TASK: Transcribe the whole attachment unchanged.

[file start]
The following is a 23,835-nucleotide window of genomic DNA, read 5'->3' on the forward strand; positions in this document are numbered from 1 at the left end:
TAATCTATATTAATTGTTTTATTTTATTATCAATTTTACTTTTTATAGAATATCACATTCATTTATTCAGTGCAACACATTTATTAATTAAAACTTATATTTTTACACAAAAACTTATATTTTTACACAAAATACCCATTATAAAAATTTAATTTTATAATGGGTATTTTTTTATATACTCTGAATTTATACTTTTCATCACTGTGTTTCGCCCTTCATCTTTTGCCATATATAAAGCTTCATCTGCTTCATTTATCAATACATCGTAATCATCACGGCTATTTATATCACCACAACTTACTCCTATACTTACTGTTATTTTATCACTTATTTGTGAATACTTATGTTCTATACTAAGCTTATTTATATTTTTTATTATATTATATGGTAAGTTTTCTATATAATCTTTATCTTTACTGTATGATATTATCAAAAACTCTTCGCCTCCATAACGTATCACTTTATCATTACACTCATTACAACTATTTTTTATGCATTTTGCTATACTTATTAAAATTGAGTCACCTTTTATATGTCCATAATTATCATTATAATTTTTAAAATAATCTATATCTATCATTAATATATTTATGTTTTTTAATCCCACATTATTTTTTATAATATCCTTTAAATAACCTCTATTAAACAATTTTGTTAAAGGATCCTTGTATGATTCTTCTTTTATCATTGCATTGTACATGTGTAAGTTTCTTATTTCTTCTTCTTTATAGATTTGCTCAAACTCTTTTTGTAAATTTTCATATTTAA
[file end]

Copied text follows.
The following is a 23,835-nucleotide window of genomic DNA, read 5'->3' on the forward strand; positions in this document are numbered from 1 at the left end:
TAATCTATATTAATTGTTTTATTTTATTATCAATTTTACTTTTTATAGAATATCACATTCATTTATTCAGTGCAACACATTTATTAATTAAAACTTATATTTTTACACAAAAACTTATATTTTTACACAAAATACCCATTATAAAAATTTAATTTTATAATGGGTATTTTTTTATATACTCTGAATTTATACTTTTCATCACTGTGTTTCGCCCTTCATCTTTTGCCATATATAAAGCTTCATCTGCTTCATTTATCAATACATCGTAATCATCACGGCTATTTATATCACCACAACTTACTCCTATACTTACTGTTATTTTATCACTTATTTGTGAATACTTATGTTCTATACTAAGCTTATTTATATTTTTTATTATATTATATGGTAAGTTTTCTATATAATCTTTATCTTTACTGTATGATATTATCAAAAACTCTTCGCCTCCATAACGTATCACTTTATCATTACACTCATTACAACTATTTTTTATGCATTTTGCTATACTTATTAAAATTGAGTCACCTTTTATATGTCCATAATTATCATTATAATTTTTAAAATAATCTATATCTATCATTAATATATTTATGTTTTTTAATCCCACATTATTTTTTATAATATCCTTTAAATAACCTCTATTAAACAATTTTGTTAAAGGATCCTTGTATGATTCTTCTTTTATCATTGCATTGTACATGTGTAAGTTTCTTATTTCTTCTTCTTTATAGATTTGCTCAAACTCTTTTTGTAAATTTTCATATTTAA